It’s challenging to put into words the dramatic changes the world has seen in the last few weeks. As difficult as it is to acknowledge, these changes might just be getting started. In the coming weeks, the business world’s prerogative will be to join together and do everything possible to help stem the spread of COVID-19.
When it’s all over, we’re likely to see a permanent transformation in the global economy, infrastructure and approach to work. Your organisation has probably already shifted towards a fully or partially remote setup to help implement the social distancing guidelines – and for most businesses, it’s wise to start planning for the long haul.
It’s unlikely any organisation will fully revert to the old way of doing things once the crisis it’s over – the fact is, in such a globalised world, this crisis serves as a stark reminder of the importance for modern businesses to be flexible and capable to adjust quickly to unforeseen changes.
This article will provide an employer’s guide to remote working during the COVID-19 pandemic and thereafter, without missing a beat in productivity or throughput.
- State of Remote Work
- Covid-19 Concerns for Employers to Consider
- Employers Guide to Remote Working (10-point checklist)
- Security and Infrastructure
State of remote work
While official numbers on the current transition towards the Work From Home (WFH) or remote working model haven’t been tabulated yet, it’s clear that virtually every organisation that can go at least partially remote, has.
It’s also clear from the most recent stats on the topic, that the trend of remote working has been rapidly increasing over the past few years:
- 56% of companies in 2018 allowed remote work, or are a fully remote company
- 16% of companies were already fully remote in 2018
- 5 million U.S. employees (3.6% of the workforce) currently work-at-home half-time or more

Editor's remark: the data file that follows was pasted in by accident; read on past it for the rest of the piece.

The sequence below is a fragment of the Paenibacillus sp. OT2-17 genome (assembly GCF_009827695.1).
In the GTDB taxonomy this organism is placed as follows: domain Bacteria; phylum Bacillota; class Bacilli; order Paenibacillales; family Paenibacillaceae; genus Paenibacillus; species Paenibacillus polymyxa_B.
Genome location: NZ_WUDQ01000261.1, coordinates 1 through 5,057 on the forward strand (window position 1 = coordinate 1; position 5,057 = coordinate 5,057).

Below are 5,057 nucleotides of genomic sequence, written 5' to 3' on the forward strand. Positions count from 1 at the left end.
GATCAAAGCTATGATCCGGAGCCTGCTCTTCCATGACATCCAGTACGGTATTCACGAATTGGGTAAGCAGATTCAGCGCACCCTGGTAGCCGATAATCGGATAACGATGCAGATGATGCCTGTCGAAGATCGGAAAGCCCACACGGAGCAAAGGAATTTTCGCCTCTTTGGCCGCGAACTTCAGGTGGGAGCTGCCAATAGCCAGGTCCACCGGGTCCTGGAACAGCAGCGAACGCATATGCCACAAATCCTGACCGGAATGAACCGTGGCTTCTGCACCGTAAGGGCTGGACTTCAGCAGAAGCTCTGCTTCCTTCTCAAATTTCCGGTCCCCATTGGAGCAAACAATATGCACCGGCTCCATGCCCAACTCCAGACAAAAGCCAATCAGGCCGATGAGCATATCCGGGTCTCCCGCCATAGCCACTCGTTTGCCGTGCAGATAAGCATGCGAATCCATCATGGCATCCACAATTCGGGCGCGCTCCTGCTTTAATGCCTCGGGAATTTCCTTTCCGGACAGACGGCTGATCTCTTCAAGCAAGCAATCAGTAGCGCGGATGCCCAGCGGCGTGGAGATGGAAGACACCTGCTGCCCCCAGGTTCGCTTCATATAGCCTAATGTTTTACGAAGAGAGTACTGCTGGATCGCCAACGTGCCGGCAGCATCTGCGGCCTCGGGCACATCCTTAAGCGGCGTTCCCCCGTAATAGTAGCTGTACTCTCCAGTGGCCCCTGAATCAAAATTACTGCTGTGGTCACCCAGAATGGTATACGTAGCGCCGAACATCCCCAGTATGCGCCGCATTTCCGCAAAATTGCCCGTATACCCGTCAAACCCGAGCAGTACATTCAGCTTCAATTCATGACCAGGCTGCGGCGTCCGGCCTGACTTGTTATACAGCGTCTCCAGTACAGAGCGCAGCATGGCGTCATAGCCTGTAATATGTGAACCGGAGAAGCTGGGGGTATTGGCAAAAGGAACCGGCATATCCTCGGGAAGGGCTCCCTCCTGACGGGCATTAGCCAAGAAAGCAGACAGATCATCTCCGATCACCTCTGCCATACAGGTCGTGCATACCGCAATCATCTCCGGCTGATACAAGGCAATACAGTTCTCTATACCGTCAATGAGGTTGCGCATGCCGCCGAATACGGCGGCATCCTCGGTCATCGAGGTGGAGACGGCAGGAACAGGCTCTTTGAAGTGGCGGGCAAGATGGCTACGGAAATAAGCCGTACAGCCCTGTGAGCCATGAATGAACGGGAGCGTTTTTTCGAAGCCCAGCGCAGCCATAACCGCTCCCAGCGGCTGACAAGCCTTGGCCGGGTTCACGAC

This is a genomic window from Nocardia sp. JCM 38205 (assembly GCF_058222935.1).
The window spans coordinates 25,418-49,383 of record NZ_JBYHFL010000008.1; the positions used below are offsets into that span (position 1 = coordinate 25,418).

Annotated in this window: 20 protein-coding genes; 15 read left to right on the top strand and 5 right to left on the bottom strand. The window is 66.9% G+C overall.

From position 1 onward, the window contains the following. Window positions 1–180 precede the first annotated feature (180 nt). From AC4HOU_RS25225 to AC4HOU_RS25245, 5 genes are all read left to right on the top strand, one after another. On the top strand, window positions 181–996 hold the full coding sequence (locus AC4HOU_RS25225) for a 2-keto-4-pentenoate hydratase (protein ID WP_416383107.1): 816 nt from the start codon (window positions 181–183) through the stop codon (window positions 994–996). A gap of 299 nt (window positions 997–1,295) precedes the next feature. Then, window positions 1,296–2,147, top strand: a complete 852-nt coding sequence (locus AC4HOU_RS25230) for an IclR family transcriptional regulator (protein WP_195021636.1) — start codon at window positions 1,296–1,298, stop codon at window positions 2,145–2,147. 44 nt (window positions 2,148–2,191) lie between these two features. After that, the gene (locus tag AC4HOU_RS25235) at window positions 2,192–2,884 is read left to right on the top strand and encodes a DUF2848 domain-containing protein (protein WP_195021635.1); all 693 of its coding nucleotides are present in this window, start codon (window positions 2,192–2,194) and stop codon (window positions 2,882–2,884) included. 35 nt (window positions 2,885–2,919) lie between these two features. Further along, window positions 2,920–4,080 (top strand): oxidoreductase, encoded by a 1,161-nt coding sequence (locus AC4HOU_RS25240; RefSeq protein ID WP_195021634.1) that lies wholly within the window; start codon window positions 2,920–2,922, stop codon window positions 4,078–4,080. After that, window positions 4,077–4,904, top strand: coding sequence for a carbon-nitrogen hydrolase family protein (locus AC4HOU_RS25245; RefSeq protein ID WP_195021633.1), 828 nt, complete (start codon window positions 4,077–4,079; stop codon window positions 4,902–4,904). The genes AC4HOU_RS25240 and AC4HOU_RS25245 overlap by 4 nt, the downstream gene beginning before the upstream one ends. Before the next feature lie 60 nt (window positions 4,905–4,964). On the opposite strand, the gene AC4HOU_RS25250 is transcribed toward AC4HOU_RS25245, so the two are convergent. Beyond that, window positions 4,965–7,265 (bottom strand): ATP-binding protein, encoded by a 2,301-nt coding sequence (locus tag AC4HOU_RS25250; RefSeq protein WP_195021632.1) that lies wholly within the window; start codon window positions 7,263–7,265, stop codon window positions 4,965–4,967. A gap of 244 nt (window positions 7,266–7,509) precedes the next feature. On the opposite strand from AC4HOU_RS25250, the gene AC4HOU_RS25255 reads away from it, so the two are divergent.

- 40% more U.S. employers offered flexible workplace options than did five years ago
While most organisations will likely revert at least partially to their original setup, it’s a fair bet that the end of this crisis will see a dramatically higher performance of the overall workforce working from home.
Covid-19 concerns for employers to consider
In the immediate term, there are several concerns and obstacles you’ll have to keep in mind as your employees are making this transition.
First and foremost, with countries going on lock down and flights being stopped, every company needs to prepare for extensive travel disruptions. For most organisations this shouldn’t be a major concern – it simply involves buckling in for the long haul of no face-to-face contact, beefing up asynchronous communication channels, and investing in proper video-calling architecture (i.e Microsoft Teams subscriptions, equipping your team with quality telecom equipment, etc.)
It’s essential to watch and monitor global announcements, regulations and disruptions to better understand what movement is or isn’t available to you and your team. Perhaps more critically, many businesses will be keeping in close contact with their legal team to keep an eye on how government directives may affect business operations and contracts.
Many governments are offering payroll subsidies and stimulus to businesses that continue operations, with still others going as far as to enforce remunerations and non-standard contract clauses to business owners. Stay on top of these changes, and engage with your employees on fair terms.
Finally, be prepared for the worst: employee incapacitation. The rate of incidence is extremely high in many parts of the world, and bigger organisations especially need to face facts that incapacitation is likely coming. It’s time to start making audit logs available pre-remote work in case you need to monitor intra-organisational spread.
Employers guide to remote working
Remote work can be challenging, but with the right structures in place early on it can be quite simple, and can actually lead to productivity improvements. In fact, the vast majority of foundations you need to put in place are extremely easy – so even if you’re expecting it to be a temporary transition, it’s worth the time to put these in place.
1. Key roles